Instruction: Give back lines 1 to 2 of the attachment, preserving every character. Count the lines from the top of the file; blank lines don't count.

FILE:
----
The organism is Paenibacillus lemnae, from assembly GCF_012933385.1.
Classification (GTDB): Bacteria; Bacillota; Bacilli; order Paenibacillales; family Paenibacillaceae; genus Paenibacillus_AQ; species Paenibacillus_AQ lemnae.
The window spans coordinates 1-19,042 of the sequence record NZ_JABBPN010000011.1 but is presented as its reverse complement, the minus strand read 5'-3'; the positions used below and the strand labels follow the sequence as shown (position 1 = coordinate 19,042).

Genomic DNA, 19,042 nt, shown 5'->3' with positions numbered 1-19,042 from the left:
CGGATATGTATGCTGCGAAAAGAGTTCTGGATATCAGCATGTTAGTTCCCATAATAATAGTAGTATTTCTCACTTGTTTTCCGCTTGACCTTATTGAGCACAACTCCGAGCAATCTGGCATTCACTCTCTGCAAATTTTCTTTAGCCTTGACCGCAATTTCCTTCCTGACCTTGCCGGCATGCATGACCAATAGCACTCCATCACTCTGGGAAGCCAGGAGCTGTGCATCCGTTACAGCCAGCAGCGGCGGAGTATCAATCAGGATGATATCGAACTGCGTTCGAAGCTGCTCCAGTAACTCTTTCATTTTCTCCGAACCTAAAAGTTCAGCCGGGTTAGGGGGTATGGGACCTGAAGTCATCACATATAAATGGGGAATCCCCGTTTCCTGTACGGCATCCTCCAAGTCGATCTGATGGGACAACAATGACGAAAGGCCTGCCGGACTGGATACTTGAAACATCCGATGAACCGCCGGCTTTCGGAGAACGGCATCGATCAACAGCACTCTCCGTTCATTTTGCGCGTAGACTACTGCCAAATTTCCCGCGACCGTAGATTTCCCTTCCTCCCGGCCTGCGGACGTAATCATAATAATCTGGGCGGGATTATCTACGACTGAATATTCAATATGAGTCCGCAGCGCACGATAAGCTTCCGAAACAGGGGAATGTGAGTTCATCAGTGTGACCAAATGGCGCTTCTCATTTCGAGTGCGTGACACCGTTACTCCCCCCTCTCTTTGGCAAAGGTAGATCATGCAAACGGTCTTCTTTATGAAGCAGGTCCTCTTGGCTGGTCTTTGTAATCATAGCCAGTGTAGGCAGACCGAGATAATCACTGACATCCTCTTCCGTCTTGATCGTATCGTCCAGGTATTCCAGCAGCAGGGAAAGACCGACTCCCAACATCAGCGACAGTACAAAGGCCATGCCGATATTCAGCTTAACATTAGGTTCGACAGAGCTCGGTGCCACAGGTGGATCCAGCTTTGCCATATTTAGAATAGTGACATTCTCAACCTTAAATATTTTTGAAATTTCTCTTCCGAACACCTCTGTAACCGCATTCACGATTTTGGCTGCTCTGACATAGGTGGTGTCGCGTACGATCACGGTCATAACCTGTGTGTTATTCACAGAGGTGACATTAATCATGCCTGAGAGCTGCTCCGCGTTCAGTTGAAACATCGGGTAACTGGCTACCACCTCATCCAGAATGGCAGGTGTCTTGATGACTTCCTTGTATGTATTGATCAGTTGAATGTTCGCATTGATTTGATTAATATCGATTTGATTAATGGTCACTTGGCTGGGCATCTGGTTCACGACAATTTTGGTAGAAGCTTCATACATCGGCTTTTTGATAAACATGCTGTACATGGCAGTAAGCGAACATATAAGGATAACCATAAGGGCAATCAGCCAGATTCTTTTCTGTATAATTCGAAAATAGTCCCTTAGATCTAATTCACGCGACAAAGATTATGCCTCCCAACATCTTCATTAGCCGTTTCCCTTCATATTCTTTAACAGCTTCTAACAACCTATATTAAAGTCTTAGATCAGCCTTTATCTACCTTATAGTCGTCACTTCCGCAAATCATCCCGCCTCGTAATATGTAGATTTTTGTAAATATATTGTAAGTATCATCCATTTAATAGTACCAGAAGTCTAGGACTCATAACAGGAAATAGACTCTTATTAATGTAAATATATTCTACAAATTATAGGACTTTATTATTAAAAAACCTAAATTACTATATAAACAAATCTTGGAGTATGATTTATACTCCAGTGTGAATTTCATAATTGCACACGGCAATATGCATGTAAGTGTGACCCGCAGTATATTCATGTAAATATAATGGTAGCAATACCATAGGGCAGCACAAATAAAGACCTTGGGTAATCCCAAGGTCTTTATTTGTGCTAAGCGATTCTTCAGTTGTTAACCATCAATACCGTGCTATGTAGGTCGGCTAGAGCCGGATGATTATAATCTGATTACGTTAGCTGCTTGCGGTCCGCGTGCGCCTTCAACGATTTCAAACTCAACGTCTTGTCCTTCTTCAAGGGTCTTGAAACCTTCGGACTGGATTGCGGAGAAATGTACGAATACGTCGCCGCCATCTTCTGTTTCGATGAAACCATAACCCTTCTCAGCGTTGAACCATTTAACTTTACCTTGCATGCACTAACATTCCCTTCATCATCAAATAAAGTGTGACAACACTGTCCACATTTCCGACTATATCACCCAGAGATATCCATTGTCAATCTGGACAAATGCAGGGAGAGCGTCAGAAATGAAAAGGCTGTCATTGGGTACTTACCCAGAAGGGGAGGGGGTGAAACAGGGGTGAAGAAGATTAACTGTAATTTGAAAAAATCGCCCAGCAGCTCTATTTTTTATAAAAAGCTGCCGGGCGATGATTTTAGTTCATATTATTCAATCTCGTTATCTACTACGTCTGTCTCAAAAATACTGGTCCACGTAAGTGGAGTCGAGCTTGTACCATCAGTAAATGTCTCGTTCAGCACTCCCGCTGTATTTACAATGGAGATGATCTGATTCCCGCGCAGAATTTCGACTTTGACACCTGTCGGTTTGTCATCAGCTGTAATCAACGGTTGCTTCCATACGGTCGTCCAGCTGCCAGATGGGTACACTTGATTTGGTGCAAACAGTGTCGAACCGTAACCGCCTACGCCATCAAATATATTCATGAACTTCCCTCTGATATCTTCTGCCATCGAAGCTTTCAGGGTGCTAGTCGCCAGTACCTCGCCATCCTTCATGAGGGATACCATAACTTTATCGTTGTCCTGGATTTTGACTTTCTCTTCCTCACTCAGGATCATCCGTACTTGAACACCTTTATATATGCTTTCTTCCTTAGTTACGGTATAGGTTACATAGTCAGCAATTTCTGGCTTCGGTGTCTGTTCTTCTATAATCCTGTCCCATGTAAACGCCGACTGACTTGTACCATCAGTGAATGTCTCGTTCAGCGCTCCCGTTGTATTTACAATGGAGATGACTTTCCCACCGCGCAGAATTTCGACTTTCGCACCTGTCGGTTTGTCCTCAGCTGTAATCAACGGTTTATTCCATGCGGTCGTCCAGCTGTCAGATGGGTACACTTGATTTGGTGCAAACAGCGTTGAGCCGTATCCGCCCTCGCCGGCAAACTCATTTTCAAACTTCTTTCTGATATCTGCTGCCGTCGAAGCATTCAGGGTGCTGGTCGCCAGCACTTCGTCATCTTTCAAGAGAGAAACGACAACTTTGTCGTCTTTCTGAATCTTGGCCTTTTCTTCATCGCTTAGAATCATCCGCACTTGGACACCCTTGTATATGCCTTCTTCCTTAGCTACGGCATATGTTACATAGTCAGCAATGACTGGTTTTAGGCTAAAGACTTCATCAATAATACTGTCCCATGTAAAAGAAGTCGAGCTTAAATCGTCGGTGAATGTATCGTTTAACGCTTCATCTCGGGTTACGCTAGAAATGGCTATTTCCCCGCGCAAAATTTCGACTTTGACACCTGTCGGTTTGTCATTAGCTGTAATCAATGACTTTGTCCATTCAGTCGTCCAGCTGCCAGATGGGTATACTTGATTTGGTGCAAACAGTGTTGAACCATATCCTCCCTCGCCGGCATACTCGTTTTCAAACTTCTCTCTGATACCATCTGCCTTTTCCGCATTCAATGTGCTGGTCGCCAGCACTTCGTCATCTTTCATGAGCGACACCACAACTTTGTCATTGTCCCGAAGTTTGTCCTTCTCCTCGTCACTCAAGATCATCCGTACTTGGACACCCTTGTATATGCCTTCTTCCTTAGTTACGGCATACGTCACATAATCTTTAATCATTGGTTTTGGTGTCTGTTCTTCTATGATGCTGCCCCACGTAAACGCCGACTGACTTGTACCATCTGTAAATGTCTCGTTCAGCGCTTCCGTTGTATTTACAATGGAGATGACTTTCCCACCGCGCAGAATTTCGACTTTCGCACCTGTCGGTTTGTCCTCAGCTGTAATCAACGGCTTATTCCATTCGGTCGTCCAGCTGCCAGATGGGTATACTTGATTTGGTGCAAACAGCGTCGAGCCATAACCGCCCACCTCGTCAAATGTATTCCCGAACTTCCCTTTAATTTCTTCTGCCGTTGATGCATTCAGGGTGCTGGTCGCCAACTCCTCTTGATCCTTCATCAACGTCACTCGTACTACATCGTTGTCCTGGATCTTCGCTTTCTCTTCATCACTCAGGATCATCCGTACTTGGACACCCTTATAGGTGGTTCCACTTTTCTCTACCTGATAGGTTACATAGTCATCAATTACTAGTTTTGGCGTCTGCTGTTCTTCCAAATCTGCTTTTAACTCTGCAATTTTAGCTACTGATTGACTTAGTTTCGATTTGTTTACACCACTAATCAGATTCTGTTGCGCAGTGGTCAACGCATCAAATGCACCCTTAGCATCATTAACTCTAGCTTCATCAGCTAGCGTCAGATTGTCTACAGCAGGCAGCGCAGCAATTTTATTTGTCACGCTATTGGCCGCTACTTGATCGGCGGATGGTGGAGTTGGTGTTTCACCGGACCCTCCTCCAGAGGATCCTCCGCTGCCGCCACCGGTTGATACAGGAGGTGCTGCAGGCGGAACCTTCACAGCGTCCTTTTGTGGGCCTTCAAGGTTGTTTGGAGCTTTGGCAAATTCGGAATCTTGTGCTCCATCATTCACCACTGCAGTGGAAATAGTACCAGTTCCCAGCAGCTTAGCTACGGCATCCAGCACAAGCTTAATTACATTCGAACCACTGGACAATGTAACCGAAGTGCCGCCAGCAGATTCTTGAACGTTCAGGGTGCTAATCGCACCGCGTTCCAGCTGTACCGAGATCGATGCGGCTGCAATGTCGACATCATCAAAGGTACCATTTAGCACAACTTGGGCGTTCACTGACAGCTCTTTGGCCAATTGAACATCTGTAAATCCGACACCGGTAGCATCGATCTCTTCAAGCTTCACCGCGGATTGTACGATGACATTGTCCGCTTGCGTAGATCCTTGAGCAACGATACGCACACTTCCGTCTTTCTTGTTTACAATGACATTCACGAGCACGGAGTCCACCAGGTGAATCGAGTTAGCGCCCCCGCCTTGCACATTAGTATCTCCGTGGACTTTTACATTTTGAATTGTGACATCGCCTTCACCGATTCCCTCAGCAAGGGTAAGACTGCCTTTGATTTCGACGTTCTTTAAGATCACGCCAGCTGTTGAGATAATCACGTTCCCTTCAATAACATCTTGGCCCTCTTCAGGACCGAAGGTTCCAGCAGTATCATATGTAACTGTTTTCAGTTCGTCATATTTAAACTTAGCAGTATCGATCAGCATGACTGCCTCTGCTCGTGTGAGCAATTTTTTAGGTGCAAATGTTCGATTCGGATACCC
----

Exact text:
The organism is Paenibacillus lemnae, from assembly GCF_012933385.1.
Classification (GTDB): Bacteria; Bacillota; Bacilli; order Paenibacillales; family Paenibacillaceae; genus Paenibacillus_AQ; species Paenibacillus_AQ lemnae.